Bella Feldman

Bella Feldman

Bella Feldman makes extraordinary objects—objects that draw your attention by their appearance—their weight, mass, volume, material, posture, balance, and motion. Feldman’s sense of visual poetry, imagination, and expert use of historical references is captivating, and she is highly skilled at using subtle memory relationships to influence the viewer’s experience of her work. Her sculptures are intended to keep and enlarge their particular meanings over time as their imageries shift and evolve with the viewer’s experience of life.

Feldman selects her sculptural materials not only for structural reasons but also for the references they embody. She states, “Sculpture always has to have something that makes a body reference. Metals have psychological associations; I work with the inherent associations people have for materials. That’s why joining glass with metal together is so tense.”

Feldman’s sculptures are unquestionably beautiful—they contain elements of menace and irony, and when pairing blown glass with steel, her work acquires properties of those things that are at once delicate and unyielding. “It’s very different from what everyone is doing, falling for the seductive qualities of glass and not experimenting with what I see as the expressive possibilities.” Feldman’s sculptures are what the critic Harold Rosenberg aptly called “anxious objects.”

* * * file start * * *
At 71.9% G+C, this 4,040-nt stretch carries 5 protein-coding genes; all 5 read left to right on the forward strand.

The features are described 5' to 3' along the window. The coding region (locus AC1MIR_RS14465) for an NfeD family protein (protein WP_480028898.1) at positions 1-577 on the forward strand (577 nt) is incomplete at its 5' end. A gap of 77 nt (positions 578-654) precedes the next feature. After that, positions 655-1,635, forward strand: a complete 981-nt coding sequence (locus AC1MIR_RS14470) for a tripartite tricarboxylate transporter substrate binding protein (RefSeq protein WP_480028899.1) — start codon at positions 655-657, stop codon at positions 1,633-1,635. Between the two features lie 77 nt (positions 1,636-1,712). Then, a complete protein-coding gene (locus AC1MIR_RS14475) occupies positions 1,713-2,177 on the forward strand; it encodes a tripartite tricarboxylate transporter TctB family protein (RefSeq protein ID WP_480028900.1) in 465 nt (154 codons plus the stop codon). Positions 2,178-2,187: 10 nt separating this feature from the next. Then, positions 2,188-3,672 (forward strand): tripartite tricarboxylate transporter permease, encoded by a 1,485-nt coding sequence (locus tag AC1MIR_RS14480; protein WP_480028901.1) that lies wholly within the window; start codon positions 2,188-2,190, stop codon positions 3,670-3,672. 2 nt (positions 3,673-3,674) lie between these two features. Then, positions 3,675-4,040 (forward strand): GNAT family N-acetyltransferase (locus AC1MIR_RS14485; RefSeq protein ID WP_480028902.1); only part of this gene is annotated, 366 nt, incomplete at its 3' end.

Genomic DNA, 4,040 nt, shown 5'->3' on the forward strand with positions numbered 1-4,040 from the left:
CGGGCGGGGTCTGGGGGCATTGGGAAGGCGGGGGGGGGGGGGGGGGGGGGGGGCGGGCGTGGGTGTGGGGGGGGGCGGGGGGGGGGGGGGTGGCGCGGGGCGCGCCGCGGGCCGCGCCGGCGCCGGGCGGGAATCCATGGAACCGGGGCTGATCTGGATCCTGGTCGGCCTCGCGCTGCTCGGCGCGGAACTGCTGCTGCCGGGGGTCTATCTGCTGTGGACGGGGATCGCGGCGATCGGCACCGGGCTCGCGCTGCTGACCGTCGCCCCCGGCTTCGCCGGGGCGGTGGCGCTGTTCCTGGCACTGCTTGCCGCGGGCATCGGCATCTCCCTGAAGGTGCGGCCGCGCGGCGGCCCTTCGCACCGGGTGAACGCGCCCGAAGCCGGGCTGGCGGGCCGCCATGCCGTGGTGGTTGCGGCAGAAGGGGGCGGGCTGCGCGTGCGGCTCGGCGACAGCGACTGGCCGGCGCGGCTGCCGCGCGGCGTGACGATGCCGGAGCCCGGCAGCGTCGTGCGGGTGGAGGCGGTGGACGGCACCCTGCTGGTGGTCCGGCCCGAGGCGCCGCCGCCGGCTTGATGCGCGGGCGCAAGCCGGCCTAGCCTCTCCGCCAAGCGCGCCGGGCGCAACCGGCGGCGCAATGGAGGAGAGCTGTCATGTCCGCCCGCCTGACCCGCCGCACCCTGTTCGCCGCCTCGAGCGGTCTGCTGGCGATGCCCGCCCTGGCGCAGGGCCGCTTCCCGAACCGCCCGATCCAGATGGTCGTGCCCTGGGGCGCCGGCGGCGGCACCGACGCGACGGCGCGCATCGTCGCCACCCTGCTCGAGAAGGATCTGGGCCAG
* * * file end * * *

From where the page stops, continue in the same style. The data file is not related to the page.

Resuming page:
Feldman is a Professor Emeritus at the California College of the Arts. She received her master’s degree from San Jose State University. She has exhibited her work extensively in both solo and group shows, nationally and internationally. She has won numerous awards and grants, including the National Endowment for the Arts grant, Women’s Caucus for the Arts award and Kala Art Institute award. Also, her work has been published in many notable publications. Feldman’s sculptures are in prominent public and private collections, including the M.H. de Young Museum of San Francisco, the Oakland Museum of California, the Palm Desert Museum, and the Di Rosa Center for Contemporary Art. Today, Bella Feldman works out of her studio in Oakland, California.

Artist Statement

The house form is archetypal. Everyone can connect with a house form in one way or another.

Ladders have always symbolized aspiration for me. These pieces are made to evoke an emotional as well as an aesthetic response.

I follow Marcel DuChamp’s dictum: Let the viewer complete the piece.

Artist CV